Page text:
To cap off Oyster Week, we look back at all the brass-edged Oyster Bars we've known, near and far.
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The idea of eating oysters at home, outside the comforting brass and marble confines of a swanky oyster bar is, I admit, a slightly daunting prospect. But if you like a challenge – as well as a look of awe (or is that trepidation?) in your friends’ faces as you welcome them to your home for supper – then you have come to the right place.
Image via thethinkingtank
Before I was born my mother was in great agony of spirit and in a tragic situation. She could take no food except iced oysters and champagne. If people ask me when I began to dance, I reply, 'In my mother's womb, probably as a result of the oysters and champagne - the food of Aphrodite.'
- Isadora Duncan, American dancer (1878-1927)
Isadora Duncan was right about at least one thing: oysters are indeed the food of Aphrodite, as beautiful to eat as their pearls are pretty. And though their homes are humbler than the gifts they reveal, once emptied of their delicious, briny bivalve dwellers, these crusty grey things lend themselves to an untold array of artistic, as well as practical, applications.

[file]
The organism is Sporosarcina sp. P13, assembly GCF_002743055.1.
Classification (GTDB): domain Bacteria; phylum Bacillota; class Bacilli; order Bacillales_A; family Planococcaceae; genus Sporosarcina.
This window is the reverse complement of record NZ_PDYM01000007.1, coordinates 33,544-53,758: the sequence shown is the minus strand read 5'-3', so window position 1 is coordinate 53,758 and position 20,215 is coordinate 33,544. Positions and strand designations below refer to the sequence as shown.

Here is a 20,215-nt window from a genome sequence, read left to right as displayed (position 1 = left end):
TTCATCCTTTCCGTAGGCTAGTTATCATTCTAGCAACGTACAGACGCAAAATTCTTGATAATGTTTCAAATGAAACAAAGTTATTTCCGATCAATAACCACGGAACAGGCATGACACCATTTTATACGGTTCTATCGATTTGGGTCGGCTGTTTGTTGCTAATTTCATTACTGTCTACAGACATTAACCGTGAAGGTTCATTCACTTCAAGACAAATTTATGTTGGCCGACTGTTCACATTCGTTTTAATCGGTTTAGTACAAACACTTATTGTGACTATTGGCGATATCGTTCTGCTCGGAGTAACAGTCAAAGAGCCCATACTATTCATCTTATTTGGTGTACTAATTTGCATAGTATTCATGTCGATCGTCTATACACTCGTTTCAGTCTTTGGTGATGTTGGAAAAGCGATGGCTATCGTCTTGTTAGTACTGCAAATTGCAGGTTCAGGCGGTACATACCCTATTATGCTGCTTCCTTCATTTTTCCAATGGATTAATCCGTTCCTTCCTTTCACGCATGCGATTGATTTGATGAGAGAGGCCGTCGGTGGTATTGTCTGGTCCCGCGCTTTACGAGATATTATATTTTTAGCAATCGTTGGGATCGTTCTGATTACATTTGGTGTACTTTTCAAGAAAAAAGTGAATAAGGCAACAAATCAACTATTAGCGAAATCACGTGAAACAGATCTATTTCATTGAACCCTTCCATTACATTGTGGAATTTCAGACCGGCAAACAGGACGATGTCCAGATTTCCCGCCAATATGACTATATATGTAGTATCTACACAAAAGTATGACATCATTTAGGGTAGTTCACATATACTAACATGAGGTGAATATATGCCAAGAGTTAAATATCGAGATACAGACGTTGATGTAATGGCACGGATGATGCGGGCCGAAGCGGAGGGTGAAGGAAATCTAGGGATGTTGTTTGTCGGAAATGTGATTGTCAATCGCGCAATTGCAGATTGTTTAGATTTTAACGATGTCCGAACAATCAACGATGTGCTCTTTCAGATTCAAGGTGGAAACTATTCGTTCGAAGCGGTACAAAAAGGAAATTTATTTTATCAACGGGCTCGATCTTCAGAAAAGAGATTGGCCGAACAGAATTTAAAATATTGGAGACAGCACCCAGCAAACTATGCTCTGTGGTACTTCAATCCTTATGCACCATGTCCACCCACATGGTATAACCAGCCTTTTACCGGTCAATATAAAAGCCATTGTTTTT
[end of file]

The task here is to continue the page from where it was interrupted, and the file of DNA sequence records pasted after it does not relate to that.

In the summer just after college, when I fancied myself some type of pioneer of real-world living, clumsily learning the basic skills of adulthood (seemingly long-known by everyone else), I discovered by accident and subsequently went fully cultish over M.F.K. Fisher. A freshly edited compendium of her writing, The Art of Eating, had just been published that summer, and I think it literally fell down on me from a high shelf while I was sulking around the cookbooks at a Barnes & Noble.
In February, pregnant and in bed with a cold, I fell head first into my first Persephone Book*. One of the small press’s handful of Classics, The Home-Maker was originally published in 1924. The author, Dorothy Canfield Fisher, was a New England novelist (and wife, and mother). And rather than a feminist, a self-declared advocate for children. Ninety years later, her message remains sweet as ever.
The French have long known that to wear a gown in grey is to dress in that perfect (and elusive) nexus of classic sophistication and subtle surprise. No one will entirely expect it, but at the same time it is really the only answer to that interminable refrain of But what do I wear?! Existing in the wide and nebulous middle ground between the black cocktail dress and the white wedding gown, a grey dress is inherently versatile, and infinitely adaptable to all occasions and moods between those two stark monochrome poles: as right and reasonable in a disco as at an inauguration...